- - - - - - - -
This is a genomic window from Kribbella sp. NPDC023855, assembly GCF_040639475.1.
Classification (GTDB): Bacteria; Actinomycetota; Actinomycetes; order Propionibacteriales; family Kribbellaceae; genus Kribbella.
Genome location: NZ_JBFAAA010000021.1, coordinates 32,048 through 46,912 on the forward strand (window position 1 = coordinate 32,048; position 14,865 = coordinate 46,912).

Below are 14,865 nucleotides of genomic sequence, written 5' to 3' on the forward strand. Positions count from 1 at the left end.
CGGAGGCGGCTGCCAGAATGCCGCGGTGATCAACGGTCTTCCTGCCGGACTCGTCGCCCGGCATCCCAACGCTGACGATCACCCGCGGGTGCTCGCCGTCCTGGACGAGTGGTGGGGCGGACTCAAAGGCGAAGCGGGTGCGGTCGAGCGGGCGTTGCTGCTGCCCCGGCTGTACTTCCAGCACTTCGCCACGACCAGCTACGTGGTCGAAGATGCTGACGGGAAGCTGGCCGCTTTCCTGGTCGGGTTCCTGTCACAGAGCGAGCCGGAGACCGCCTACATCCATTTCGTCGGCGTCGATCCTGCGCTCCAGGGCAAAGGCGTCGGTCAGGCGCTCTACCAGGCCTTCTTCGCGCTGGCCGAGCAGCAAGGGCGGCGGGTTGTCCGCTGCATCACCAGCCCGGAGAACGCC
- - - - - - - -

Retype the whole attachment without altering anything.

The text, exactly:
This is a genomic window from Kribbella sp. NPDC023855, assembly GCF_040639475.1.
Classification (GTDB): Bacteria; Actinomycetota; Actinomycetes; order Propionibacteriales; family Kribbellaceae; genus Kribbella.
Genome location: NZ_JBFAAA010000021.1, coordinates 32,048 through 46,912 on the forward strand (window position 1 = coordinate 32,048; position 14,865 = coordinate 46,912).

Below are 14,865 nucleotides of genomic sequence, written 5' to 3' on the forward strand. Positions count from 1 at the left end.
CGGAGGCGGCTGCCAGAATGCCGCGGTGATCAACGGTCTTCCTGCCGGACTCGTCGCCCGGCATCCCAACGCTGACGATCACCCGCGGGTGCTCGCCGTCCTGGACGAGTGGTGGGGCGGACTCAAAGGCGAAGCGGGTGCGGTCGAGCGGGCGTTGCTGCTGCCCCGGCTGTACTTCCAGCACTTCGCCACGACCAGCTACGTGGTCGAAGATGCTGACGGGAAGCTGGCCGCTTTCCTGGTCGGGTTCCTGTCACAGAGCGAGCCGGAGACCGCCTACATCCATTTCGTCGGCGTCGATCCTGCGCTCCAGGGCAAAGGCGTCGGTCAGGCGCTCTACCAGGCCTTCTTCGCGCTGGCCGAGCAGCAAGGGCGGCGGGTTGTCCGCTGCATCACCAGCCCGGAGAACGCC